With the 2014 season upon them, the Redskins and new head coach Jay Gruden would welcome a return to the days when the franchise was the gold standard of special teams.
Last season, that unit was anything but. Often appearing out of sync, special teams allowed three punt returns and one kickoff return for touchdowns and committed a series of embarrassing gaffes. In one game, the Chargers blocked two field goal tries, after not blocking any since 2002.
Bill Malinchak, the greatest punt blocker in Redskins history, played during the golden era of Redskins special teams, a period that took hold in the 1970s under coach George Allen, a special teams genius.
Malinchak, who blocked four punts during his years in D.C. from 1970 to 1976 (he sat out the 1975 season), learned from Allen that preparation is critical in that phase of the game, just as it is on offense and defense.
“I still think that special teams is the most under-appreciated, under-used of the three (phases), offense, defense and special teams,” Malinchak said on the podcast Burgundy & Gold Flashback. “Last year, I did see a few games, actually, and it was surprising because as I remember the Redskins always dominated on special teams. I think back when George Allen was coach, we were totally prepared for each game. We spent at least two hours a day on special teams.”
Malinchak and his special teams brethren soaked in the pre-game pep talks delivered by Allen, a brilliant motivator.
“The one thing that made us special back then was that George Allen had his hands on the special teams,” Malinchak said. “He would always get the players and call them over individually on a Friday, usually, Saturday, and he would take me over, for instance, and he would talk to me about what I was expected to do playing on the special teams, that I had to make a big play.
“And I think that at the end of that conversation … I thought the game rested on my shoulders, and I think every other special teams player did, too, because they probably got the same speech, that we had to make a big play. When you do that on special teams, you just don’t go through the motions.”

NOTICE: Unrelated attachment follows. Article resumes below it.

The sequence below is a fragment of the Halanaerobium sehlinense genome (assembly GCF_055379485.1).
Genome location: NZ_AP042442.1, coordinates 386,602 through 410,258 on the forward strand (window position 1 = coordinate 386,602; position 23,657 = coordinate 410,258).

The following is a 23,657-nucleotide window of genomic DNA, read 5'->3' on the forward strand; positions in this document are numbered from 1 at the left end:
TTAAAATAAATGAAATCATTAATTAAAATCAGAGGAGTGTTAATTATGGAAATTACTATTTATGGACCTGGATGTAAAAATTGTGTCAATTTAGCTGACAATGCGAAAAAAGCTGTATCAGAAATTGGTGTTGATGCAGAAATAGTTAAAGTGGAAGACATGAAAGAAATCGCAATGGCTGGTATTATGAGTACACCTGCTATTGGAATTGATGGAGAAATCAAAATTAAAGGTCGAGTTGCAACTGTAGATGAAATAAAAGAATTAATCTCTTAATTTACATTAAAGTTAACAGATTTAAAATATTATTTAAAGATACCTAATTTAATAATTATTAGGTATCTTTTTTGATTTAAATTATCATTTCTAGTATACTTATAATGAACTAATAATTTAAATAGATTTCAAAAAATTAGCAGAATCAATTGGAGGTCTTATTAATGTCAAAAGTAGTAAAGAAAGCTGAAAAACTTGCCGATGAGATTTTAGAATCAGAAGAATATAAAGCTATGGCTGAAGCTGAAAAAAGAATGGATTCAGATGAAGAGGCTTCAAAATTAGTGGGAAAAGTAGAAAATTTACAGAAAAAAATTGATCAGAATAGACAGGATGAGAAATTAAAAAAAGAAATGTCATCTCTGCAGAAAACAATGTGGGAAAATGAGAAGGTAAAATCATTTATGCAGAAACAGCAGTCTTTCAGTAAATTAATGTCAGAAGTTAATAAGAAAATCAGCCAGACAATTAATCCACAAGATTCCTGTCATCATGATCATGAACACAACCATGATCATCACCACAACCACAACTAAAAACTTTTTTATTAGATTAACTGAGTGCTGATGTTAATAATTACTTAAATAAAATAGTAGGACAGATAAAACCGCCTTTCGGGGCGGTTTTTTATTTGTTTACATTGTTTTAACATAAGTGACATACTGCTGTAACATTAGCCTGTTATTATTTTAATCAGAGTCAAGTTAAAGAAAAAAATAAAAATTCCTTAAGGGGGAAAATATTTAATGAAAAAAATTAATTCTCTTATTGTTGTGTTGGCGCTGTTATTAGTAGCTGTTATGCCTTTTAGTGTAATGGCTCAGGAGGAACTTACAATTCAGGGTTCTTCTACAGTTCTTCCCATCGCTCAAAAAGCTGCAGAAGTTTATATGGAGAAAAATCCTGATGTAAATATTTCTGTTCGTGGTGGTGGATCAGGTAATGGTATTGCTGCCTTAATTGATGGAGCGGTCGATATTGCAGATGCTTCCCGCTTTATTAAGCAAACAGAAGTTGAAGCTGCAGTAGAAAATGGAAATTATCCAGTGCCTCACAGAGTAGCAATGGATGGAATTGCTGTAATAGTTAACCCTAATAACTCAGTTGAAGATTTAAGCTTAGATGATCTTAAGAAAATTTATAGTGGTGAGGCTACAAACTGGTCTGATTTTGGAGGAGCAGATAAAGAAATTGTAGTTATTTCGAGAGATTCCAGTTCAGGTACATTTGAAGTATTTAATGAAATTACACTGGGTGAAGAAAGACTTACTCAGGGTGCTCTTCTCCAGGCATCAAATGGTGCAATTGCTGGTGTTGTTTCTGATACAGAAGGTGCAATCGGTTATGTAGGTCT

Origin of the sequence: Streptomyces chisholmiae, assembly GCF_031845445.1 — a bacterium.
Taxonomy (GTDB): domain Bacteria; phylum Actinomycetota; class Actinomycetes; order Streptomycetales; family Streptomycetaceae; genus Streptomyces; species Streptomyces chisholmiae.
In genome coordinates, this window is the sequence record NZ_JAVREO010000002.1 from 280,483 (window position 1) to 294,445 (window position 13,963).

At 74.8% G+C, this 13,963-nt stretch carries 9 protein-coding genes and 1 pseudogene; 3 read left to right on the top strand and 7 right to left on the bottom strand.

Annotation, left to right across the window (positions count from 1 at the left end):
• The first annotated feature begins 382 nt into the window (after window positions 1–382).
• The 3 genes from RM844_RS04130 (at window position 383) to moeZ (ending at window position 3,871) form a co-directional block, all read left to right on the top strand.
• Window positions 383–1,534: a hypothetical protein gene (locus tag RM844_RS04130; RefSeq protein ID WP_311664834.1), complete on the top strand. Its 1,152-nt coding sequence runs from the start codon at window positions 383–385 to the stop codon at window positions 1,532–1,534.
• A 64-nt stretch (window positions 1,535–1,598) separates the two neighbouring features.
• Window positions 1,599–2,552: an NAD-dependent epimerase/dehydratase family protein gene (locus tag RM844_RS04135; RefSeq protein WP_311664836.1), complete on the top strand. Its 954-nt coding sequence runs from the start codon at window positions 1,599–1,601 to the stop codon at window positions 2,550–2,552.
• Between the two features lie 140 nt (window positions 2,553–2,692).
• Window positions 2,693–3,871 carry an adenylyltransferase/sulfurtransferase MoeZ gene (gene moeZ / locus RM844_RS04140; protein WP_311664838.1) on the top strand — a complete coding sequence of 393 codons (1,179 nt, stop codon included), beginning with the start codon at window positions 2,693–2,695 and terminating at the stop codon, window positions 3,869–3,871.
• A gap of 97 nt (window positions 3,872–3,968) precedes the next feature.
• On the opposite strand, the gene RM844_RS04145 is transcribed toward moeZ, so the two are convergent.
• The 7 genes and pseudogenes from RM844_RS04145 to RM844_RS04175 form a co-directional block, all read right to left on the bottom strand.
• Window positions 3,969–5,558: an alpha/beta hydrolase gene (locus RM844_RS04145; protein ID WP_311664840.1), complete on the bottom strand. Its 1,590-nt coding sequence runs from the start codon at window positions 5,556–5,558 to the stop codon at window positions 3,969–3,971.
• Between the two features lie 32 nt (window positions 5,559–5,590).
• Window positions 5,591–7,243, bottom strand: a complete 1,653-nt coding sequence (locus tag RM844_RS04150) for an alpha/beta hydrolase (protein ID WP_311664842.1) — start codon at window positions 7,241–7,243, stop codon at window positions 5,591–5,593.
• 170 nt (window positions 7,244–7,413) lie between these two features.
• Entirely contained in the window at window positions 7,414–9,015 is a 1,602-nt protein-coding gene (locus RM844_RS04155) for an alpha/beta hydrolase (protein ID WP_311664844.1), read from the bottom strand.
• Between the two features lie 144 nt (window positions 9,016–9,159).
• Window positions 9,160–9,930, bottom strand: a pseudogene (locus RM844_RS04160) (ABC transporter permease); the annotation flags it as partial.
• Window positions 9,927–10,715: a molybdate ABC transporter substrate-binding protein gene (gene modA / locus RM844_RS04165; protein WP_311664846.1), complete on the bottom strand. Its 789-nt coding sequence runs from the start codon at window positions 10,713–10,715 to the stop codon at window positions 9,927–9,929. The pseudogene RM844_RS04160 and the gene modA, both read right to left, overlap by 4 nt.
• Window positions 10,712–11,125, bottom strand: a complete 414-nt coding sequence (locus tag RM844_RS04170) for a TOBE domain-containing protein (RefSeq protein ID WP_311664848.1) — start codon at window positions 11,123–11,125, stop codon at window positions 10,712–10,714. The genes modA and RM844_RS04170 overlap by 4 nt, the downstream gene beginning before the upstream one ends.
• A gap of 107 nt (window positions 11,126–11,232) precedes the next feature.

A few game-altering plays by Redskins special teams wouldn’t hurt in their season-opener on Sunday against the Texans in Houston. Malinchak delivered a few of those in another season-opener on the road, a 1972 Monday night clash against the Vikings at old Metropolitan Stadium in Bloomington, Minn.
Against a Vikings team that had reached the playoffs four straight years, including an appearance in Super Bowl IV, Malinchak blocked a punt, scooped up the loose ball and ran 16 yards for a touchdown in the first quarter. In the fourth quarter, he recovered a fumble on a Redskins kickoff that set up another touchdown.
The Redskins won, 24-21, building early momentum in a season when they finished 11-3, captured the NFC East and appeared in Super Bowl VII.
To Malinchak, that game was his greatest individual performance in his 10-year NFL career.
“Absolutely,” he said. “I think it was so big because at that time, we had had some success in `71 and had gotten to the playoffs, and (1971) was George’s first year, and this was a huge game because Minnesota was an excellent team then, and it was at Minnesota.”
Malinchak, a wide receiver by position, played his first four seasons in Detroit (1966-69), leading the Lions one year with 26 catches for 397 yards and four touchdowns. He signed as a free agent with the Redskins early in the 1970 season.
In addition to Allen, he learned under Marv Levy, the Redskins’ special teams coach in 1971 and 1972. Levy later coached Buffalo Bills teams that played in four straight Super Bowls in the 1990s and, like Allen, is in the Hall of Fame.
Levy once called Malinchak the greatest punt blocker ever along with Steve Tasker, who deflected seven punts for Buffalo in the 1980s and 1990s.
“Bill Malinchak had a technique for blocking punts that made so much sense that others didn’t use,” Levy said in 2003. “It’s a technique I’ve taught ever since to block a punt. Everybody comes in with their hands up. Bill split his hands out at the foot to block that ball off the foot. His technique was not to raise his hands and block the kick, because the ball rises much faster than your hands, but to block it before it rises. That’s what I taught, and that’s how Steve Tasker became a fantastic punt blocker.”
Mike Richman is the author of “The Redskins Encyclopedia” and the “Washington Redskins Football Vault.” He hosts a podcast called “Burgundy & Gold Flashback.” His web site is redskinshistorian.com. Check out his Facebook Friend and Fan pages and follow him on Twitter.